Archive for the ‘Tiananmen Square’ Category

Internet Limits on Sex, Porn Used to Mask Limits on Freedom, Human Rights?

January 10, 2009

The government of China has recently launched a major crackdown on Internet sites and search engines that it does not condone.

China says it “decided to launch a nationwide campaign to clean up a vulgar current on the Internet and named and exposed a large number of violating public morality and harming the physical and mental health of youth and young people.”

But China has, in the past, revoked the rights of  Internet providers to serve the public in China, or has restricted content, for politicial reasons often seen as a violation of free speech.

Related:
Internet: Do You Really Believe China Cares About Porn, Public Morality?

Activists say China and Vietnam, in particular, hide corruption, human rights abuses and pro-democracy information from the public — using anti-porn as a justification.  These actvisits say the government actions are blatant censorship and violations of free speech.

In the recent crackdown in China, Google, MSN, Baidu and dozens of search engines and providers were forced to delete content and apologize to the Chinese government.

art.hacker1.cnn.jpg 

The action comes in a year of social turmoil due to the economy, mass migration of the unemployed, fear of economic unrest and several anniversaries that may spark unrest within China.

This is the 20th year since the bloody crackdown on pro-democracy protests in Tiananmen Square in 1989.

Analysts see this year as a potential trouble point for China’s Communist government.

But Rebecca MacKinnon, co-founder of Global Voices, an assistant professor of journalism at Hong Kong University, a former CNN correspondent and an observer of China and the Internet, recently discussed with CNN the move by Beijing.  She believes the Internet trend in China is part of a larger global move….

By John E. Carey
Wakefield Chapel, Virginia

Tianasquare.jpg
Tiananmen Square in 1989.

Read the CNN report:
http://edition.cnn.com/2009/WORLD/asia
pcf/01/10/china.internet/index.html

Related:
China widens “vulgar” online crackdown
.
Google, Baidu Other Internet Companies Apologize to China To Regain Business

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The Associated Press reported on January 9, 2009:

China on Friday expanded its Internet cleanup campaign, which had ostensibly been aimed at cracking down on pornography, to shut down a blog-hosting site popular with activists, www.bullog.cn. The site’s founder, Luo Yonghao, said he was notified by the Beijing Communications Administration that the site “contained harmful comments on current affairs and therefore will be closed.”

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Tim Johnson of the McClatchy Newspapers reported on this on January 9, 2009:

Zhang-ziyi
For one thing, the internet is abuzz with postings and photos of young Chinese actress Zhang Ziyi cavorting on a beach in the Caribbean with her fiancé. (Sorry, I’ll offer no links, just the photo you see of her here.) China Daily this morning calls the hubbub over the photos “an instant online carnival of voyeurism.”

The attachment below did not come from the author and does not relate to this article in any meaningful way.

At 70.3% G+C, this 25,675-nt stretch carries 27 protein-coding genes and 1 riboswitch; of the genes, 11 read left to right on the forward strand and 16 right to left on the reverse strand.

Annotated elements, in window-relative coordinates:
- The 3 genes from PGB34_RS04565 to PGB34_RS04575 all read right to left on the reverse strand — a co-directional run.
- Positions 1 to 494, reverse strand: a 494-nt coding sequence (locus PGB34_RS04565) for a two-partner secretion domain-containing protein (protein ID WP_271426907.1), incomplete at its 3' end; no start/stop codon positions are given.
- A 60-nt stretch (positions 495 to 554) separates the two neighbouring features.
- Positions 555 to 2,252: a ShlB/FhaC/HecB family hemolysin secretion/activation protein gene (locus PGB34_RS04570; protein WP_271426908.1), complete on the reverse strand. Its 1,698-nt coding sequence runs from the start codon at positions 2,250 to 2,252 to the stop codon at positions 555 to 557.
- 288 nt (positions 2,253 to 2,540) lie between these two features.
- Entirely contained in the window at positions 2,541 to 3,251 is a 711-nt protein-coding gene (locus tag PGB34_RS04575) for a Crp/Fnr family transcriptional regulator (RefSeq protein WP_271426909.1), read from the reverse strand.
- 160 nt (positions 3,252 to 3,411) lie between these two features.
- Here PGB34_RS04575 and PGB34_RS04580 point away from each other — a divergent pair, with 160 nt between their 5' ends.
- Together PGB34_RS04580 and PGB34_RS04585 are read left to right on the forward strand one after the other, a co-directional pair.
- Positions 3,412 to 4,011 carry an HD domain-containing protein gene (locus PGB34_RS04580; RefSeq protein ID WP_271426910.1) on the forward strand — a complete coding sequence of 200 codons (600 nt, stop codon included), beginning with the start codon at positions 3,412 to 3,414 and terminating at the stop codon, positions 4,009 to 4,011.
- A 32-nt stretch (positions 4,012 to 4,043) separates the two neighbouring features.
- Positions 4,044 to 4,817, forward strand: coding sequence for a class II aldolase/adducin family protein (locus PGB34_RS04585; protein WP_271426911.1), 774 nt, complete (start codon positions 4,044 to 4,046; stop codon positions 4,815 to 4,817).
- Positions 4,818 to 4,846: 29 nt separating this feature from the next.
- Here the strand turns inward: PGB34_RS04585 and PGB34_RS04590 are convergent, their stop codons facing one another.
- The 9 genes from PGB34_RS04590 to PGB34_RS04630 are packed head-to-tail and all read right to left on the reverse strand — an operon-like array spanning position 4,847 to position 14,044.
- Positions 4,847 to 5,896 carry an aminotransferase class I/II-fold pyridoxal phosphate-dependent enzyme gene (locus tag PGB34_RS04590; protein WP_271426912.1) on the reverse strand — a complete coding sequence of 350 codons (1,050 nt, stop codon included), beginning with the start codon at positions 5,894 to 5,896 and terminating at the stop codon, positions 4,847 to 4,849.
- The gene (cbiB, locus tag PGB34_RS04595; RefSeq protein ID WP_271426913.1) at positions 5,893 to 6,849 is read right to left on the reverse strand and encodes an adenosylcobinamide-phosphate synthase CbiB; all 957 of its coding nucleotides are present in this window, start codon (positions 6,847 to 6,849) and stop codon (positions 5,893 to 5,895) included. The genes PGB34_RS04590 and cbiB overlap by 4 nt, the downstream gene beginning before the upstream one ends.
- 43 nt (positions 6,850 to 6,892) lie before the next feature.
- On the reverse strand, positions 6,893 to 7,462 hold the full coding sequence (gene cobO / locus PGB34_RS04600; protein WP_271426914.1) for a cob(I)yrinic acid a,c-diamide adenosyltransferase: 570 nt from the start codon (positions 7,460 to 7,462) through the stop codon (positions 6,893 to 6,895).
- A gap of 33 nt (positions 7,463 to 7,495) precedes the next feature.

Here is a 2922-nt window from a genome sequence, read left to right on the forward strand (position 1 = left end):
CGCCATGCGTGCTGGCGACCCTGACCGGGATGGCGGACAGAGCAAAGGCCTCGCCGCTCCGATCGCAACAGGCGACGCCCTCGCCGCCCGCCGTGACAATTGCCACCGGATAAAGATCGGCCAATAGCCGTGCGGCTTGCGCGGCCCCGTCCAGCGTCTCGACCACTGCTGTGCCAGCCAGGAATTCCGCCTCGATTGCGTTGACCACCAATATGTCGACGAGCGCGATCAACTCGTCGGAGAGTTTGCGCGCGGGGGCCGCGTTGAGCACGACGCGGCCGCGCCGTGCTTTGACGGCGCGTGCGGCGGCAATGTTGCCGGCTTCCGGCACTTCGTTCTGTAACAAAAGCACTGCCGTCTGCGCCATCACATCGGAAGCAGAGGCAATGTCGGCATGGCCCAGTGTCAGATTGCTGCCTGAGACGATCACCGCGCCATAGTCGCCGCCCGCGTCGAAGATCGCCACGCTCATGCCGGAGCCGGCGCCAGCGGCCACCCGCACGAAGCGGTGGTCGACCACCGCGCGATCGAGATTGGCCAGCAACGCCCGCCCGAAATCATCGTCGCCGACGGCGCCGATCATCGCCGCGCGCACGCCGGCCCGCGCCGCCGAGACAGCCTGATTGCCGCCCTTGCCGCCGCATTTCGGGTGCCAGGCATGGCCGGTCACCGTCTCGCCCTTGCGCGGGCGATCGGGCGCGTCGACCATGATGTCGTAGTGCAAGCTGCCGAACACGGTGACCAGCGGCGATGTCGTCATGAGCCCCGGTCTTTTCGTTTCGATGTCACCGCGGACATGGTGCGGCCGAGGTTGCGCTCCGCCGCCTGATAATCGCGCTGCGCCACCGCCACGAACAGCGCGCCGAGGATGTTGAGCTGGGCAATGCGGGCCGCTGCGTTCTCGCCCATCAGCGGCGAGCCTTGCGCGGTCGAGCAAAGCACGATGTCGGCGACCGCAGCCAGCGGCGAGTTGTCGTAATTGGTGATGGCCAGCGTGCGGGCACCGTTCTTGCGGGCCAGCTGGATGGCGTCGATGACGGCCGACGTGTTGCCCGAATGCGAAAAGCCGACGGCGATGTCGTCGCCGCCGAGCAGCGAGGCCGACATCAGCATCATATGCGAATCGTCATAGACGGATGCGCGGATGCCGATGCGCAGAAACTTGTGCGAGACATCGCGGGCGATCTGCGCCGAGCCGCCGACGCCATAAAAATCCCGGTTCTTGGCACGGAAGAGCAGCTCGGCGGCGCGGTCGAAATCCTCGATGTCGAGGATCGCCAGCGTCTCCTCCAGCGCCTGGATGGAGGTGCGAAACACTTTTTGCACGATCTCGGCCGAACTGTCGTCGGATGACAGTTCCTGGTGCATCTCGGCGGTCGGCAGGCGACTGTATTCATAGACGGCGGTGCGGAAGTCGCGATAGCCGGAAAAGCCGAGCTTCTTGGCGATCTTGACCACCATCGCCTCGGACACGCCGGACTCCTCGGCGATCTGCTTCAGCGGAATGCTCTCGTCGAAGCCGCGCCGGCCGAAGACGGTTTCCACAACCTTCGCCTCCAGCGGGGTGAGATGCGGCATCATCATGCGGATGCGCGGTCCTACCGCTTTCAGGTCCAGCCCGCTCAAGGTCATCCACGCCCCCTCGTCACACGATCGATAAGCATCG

Zhang, who was in Crouching Tiger, Hidden Dragon, was voted China’s most beautiful actress last month.

Read the rest:
http://news.yahoo.com/s/mcb_china/20090109/wl_m
cb_china/china200901crackingdown
oninternetlewdnesshtml

EdisonChen.JPG
Chinese Boy Toy Edison Chen

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Psst: People, as noted by China and Vietnam, waste a lot of time on the Internet:
China: Porn King Almost Got The Best Of Barack Obama

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Other nations have also taken actions against a totally free Internet recently.  The Associated Press reported on December 27, 2008:

A proposed Internet filter dubbed the “Great Aussie Firewall” is promising to make Australia one of the strictest Internet regulators among democratic countries.

Consumers, civil-rights activists, engineers, Internet providers and politicians from opposition parties are among the critics of a mandatory Internet filter that would block at least 1,300 Web sites prohibited by the government — mostly child pornography, excessive violence, instructions in crime or drug use and advocacy of terrorism.

Hundreds protested in state capitals earlier this month.

“This is obviously censorship,” said Justin Pearson Smith, 29, organizer of protests in Melbourne and an officer of one of a dozen Facebook groups against the filter.

Read the rest:
 Australia Moves to Censor Internet

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Vietnam has for a long time tried to rein in the Internet and bloggers.  On December 24, The Associated Press reported:

Vietnam has approved new regulations banning bloggers from discussing subjects the government deems sensitive or inappropriate and requiring them to limit their writings to personal issues.

The rules ban any posts that undermine national security, incite violence or crime, disclose state secrets, or include inaccurate information that could damage the reputation of individuals and organizations, according to a copy of the regulations obtained Wednesday by The Associated Press.

Read the rest:
Vietnam imposes new blogging restrictions

Related:
 Vietnam: Editors of Leading Anti-Corruption Newspapers Removed
.
 Media Censorship, Criminalization of Free Press In Vietnam Needs Action

South Korean Arrested, Used Internet to Criticize Government